Chemical Interactions

Contributor: Hannah Brooks. Lesson ID: 12127

If chemistry compounds your troubles with science, we have the solution! This lesson contains a mixture of research, examples, and a project, to teach you the pure substance of chemical interactions!

categories

Chemistry, Life Science

subject
Science
learning style
Visual
personality style
Lion
Grade Level
Middle School (6-8), High School (9-12)
Lesson Type
Dig Deeper

Lesson Plan - Get It!

Audio:

What causes things to be attracted to one another? Or repel each other? Or change color? Or, even cooler, explode? Learn what causes chemical reactions!

We learned about elements in the previous Related Lesson of our Cellular Chemistry series, found in the right-hand sidebar — remember that there are many different kinds of elements!

Metals are on the left-hand side of the periodic table and conduct electricity. Nonmetals are found on the right side of the periodic table and can be any phase at room temperature. These elements are all made up of the same particles, but have very different kinds of interactions with other elements and substances.

Take time to learn about the kinds of interactions between elements. Since this lesson is part of Cellular Chemistry, continue the vocabulary journal you started in the previous lesson. Remember, terms go on the left-hand side and meaning is entered on the right-hand side. Record all underlined words throughout the lesson.

Elements can chemically bond together, creating compounds or molecules. Compounds are made of two or more elements bonded by transferring electrons. These kinds of substances are often made by combining metals and nonmetals. This means that one element, the metal, gives its electrons to another element, the nonmetal, to form a new substance. An example of this is table salt. Table salt is made up of the elements sodium and chlorine, two elements bonded together.

Molecules are a little different because they are two or more elements bonded by sharing electrons. Molecules are made up of two or more nonmetals. An example is methane, which bonds one carbon atom with four hydrogen atoms, but all atoms share electrons to keep the bond stable.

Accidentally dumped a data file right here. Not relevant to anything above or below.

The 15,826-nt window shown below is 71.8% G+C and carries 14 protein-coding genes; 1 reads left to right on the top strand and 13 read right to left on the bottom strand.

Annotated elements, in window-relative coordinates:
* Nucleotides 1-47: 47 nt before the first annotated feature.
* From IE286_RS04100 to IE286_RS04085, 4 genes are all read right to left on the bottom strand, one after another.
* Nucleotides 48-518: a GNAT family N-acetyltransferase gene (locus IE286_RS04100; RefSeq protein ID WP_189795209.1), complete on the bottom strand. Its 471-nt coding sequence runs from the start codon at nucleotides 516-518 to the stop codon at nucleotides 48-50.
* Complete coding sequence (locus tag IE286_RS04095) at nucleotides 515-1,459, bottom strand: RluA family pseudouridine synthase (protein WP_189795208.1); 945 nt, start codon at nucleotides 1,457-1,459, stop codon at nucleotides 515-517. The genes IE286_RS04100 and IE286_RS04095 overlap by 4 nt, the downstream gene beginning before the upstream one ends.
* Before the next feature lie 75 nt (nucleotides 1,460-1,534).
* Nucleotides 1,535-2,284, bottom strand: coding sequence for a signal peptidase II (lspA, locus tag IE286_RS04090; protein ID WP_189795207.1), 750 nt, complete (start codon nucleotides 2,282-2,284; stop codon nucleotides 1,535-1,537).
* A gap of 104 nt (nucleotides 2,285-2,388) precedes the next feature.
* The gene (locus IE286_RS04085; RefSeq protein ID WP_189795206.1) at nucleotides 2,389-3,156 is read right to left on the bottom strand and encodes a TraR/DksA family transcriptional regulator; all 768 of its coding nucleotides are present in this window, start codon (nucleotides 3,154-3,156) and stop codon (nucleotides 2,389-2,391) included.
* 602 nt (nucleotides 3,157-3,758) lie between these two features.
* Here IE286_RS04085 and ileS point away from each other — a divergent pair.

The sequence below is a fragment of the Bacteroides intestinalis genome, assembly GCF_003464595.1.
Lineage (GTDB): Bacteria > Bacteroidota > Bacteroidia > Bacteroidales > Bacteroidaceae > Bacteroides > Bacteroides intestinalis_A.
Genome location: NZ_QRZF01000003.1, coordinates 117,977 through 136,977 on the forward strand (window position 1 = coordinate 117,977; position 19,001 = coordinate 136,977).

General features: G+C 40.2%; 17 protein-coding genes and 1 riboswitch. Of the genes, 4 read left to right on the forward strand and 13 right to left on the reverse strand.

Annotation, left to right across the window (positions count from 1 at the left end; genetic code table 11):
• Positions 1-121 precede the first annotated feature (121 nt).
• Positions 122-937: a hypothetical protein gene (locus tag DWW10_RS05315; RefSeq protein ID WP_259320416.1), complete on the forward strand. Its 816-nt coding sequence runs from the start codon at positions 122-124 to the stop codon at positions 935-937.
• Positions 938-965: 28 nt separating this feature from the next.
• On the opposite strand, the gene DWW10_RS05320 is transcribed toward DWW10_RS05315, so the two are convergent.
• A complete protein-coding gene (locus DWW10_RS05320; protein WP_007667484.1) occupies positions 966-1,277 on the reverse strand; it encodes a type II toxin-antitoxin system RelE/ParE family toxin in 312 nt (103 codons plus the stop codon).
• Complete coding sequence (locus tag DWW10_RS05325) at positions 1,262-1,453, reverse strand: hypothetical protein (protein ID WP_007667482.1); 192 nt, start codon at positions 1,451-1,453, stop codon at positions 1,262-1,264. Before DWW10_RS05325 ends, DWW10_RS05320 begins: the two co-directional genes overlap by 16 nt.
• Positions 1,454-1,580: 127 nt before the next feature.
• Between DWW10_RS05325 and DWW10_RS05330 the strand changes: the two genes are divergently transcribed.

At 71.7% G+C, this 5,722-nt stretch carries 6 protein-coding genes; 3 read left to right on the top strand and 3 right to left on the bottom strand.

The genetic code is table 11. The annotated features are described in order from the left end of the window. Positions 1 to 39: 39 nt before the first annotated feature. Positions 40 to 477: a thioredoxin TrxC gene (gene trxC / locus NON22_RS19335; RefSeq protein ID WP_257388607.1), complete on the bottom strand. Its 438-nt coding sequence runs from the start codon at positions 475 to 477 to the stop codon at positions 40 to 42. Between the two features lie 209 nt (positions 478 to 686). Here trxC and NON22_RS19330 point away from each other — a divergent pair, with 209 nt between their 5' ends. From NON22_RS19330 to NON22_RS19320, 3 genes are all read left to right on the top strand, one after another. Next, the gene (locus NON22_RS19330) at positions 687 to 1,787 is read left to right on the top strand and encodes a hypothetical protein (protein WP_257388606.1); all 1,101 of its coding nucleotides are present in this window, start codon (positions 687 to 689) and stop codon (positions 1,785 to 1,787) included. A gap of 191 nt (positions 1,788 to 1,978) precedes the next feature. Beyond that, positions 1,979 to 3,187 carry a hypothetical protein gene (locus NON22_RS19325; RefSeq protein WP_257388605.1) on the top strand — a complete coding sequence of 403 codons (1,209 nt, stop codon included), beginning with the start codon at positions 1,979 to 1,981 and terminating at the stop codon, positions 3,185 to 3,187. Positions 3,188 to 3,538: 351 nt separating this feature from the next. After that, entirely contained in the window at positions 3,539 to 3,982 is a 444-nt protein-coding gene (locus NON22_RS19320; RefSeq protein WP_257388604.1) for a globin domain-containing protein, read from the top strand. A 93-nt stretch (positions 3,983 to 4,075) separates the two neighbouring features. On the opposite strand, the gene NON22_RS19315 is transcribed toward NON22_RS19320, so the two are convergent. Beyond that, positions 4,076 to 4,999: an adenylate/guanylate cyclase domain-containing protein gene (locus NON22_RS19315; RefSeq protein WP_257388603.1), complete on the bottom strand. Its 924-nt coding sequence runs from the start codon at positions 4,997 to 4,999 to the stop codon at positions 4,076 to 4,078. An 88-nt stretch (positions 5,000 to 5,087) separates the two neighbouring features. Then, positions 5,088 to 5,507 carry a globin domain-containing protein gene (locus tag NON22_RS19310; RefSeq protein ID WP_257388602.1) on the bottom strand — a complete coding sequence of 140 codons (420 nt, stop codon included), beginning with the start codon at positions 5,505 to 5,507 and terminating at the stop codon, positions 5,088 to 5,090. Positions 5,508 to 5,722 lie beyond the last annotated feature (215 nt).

molecule

  • Can you think of other compounds or molecules?
  • What about water, H2O or glucose, C6H12O6?

Compounds and molecules are used every day by the cells in your body and the living organisms around you.

Compounds and molecules are chemically bonded, but mixtures are just physically mixed together. Think about a fruit salad.

  • How easy would it be to pick out just the grapes?
  • But could you separate out the oxygen from hydrogen in a glass of water?

Chemical bonds are very hard to break, and are not easily separated. Mixtures are two or more substances physically combined and easy to separate. Mixtures can be heterogenous or homogenous, and can involve liquids, solids, or gases. There are many mixtures we use in the kitchen!

  • Heterogenous mixtures are not evenly distributed, like a box of cereal with fruit or marshmallows, where the larger pieces settle to the bottom. They do not look uniform in texture or size.
  • Homogenous mixtures have a uniform distribution, like Kool-Aid, sugar, and water. These appear to be the same throughout the entire sample. Another name for homogenous mixtures of liquids is solution. Solutions have two parts: the solute and the solvent. The solute is the substance that will be dissolved, like the Kool-Aid powder or the sugar. The solvent is the substance that dissolves — in the Kool-Aid example, the water.

mixture

  • Can you identify the solute and solvent in this picture?

The blue would be the solute, while the water is the solvent. Eventually, the color will dissolve evenly, leaving the solution a light blue.

You have learned the basics of chemistry through this lesson.

  • So, how does this apply to cell interaction function?

Well, cells have to maintain specific levels of compounds and molecules to keep functioning properly. Plants use sunlight to create glucose, an energy-rich molecule used for food. When we eat plants, we take in the glucose and convert it into adenine triphosphate, or ATP, an energy molecule used by our cells to transport materials across the cell membrane.

In the Got It? section, you will learn more about important cellular chemical interactions that help keep your cells functioning!

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